First Goldeneye


While looking for that elusive Burrowing Owl on the north side of the park, the one I saw this past Tuesday, I spotted this Common Goldeneye.  It really is misnamed; it has an unusual and distinguished color pattern.  A few of them visited last winter; I saw the first one on December 4 last year.  Thjs is the first one I’ve seen this winter.  It cruised eastward not twenty yards off the rocky sea wall that faces Richmond.  It stopped to dive frequently, but granted me half a minute of surface time to get some clear video.

Like so many of the birds we see here in winter, the Goldeney mates and breeds in the boreal forests up north during summer.  Unlike most other ducks, it makes its nest in tree holes that may be 40 feet off the ground.  The day after they hatch, the mother lures them out of the nest and they tumble to the ground.  Goldeneye have a casual and cooperative chick-raising arrangement.  The Cornell bird lab website says:

  • Hunters dubbed the Common Goldeneye the “whistler” for the distinctive whistling sound of its wings in flight. Cold weather accentuates the sound.
  • A female Common Goldeneye often lays eggs in the nest of another female, especially in nest boxes. She may lay in the nests of other species of ducks as well. Common and Barrow’s goldeneyes lay in each other’s nests, and Wood Ducks and Hooded Mergansers often lay in the goldeneye’s nest too.
  • Like Wood Ducks, Common Goldeneyes readily use nest boxes as a stand-in for naturally occurring tree cavities. Some return to the same box year after year.
  • Goldeneye chicks leave the nest just one day after they hatch. The first step can be a doozy, with nests placed in tree cavities up to 40 feet high. As the female stands at the base of the tree and calls, the downy chicks jump from the nest hole one after the other and tumble to the ground.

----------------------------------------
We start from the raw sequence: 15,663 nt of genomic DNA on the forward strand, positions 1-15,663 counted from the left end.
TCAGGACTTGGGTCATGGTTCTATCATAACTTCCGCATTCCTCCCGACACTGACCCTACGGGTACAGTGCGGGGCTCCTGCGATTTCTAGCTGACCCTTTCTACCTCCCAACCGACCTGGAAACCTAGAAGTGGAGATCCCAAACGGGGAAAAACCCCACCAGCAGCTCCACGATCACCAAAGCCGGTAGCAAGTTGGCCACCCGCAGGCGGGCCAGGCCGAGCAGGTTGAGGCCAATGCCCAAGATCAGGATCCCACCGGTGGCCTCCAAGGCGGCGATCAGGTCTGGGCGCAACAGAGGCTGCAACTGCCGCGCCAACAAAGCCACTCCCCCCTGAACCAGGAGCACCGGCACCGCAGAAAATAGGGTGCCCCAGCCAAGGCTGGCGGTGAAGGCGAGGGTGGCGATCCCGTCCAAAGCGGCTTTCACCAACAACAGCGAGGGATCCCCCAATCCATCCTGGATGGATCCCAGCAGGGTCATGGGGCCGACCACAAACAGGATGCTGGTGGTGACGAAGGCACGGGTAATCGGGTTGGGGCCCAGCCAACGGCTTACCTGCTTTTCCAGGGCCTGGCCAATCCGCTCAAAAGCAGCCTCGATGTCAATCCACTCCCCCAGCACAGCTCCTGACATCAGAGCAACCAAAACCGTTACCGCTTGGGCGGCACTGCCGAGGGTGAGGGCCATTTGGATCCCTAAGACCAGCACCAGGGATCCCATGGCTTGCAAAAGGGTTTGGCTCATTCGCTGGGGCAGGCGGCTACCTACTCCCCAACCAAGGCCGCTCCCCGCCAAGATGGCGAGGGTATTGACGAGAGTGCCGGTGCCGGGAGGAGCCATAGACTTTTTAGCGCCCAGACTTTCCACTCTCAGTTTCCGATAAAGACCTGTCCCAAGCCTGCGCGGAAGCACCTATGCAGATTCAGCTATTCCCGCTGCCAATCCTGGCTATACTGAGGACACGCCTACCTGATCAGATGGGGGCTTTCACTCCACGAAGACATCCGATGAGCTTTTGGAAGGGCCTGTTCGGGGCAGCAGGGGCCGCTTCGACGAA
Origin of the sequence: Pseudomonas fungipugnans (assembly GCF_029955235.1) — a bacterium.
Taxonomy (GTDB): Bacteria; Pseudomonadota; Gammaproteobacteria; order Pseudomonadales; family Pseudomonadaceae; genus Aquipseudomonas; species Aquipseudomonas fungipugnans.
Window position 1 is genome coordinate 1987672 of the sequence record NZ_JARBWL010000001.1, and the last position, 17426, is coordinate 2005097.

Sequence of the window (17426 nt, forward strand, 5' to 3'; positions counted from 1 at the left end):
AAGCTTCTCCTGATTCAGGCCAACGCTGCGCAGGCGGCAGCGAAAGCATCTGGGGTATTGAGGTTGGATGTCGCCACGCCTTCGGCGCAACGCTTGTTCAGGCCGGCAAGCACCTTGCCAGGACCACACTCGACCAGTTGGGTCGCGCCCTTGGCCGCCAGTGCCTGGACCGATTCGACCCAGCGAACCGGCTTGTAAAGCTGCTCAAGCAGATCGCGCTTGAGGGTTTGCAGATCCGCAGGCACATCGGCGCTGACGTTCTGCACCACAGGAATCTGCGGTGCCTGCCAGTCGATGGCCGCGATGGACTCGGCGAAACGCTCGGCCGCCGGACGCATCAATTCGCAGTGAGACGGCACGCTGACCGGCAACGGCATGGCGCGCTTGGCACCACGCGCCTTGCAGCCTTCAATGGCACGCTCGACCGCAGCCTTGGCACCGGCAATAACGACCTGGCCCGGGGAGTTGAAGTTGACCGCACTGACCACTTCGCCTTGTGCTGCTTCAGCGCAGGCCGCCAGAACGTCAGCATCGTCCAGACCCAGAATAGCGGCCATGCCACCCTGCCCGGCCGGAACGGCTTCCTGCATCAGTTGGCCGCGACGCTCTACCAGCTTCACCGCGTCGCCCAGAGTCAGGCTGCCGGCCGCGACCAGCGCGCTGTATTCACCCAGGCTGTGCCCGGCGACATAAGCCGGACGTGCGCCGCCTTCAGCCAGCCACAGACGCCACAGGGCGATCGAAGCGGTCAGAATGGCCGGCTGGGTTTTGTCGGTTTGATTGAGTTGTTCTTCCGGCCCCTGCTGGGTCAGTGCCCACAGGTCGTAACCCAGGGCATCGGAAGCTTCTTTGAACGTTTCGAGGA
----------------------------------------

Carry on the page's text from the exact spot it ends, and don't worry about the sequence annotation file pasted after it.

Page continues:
• After the ducklings leave the nest they can feed themselves and require only protection. Some females abandon their broods soon after hatching, and the young will join another female’s brood. Such mixed broods, known as “creches,” may also occur when a female loses some ducklings after a territorial fight with another female. Young scatter and mix when females fight, and not all of them get back to their mother when the fight ends. Some or all of the ducklings may be transferred to one brood, usually that of the territory owner.
  • The eyes of a Common Goldeneye are gray-brown at hatching. They turn purple-blue, then blue, then green-blue as they age. By five months of age they have become clear pale green-yellow. The eyes will be bright yellow in adult males and pale yellow to white in females.
  • In winter and early spring, male Common Goldeneyes perform a complex series of courtship displays that includes up to 14 moves with names like “masthead,” “bowsprit,” and “head throw kick,” in which the male bends his head back to touch his rump, then thrusts forward and kicks up water with his feet.
  • The oldest known Common Goldeneye was a male, and at least 20 years, 5 months based. He was banded and found in Minnesota.
Goldeneye spreading its wings

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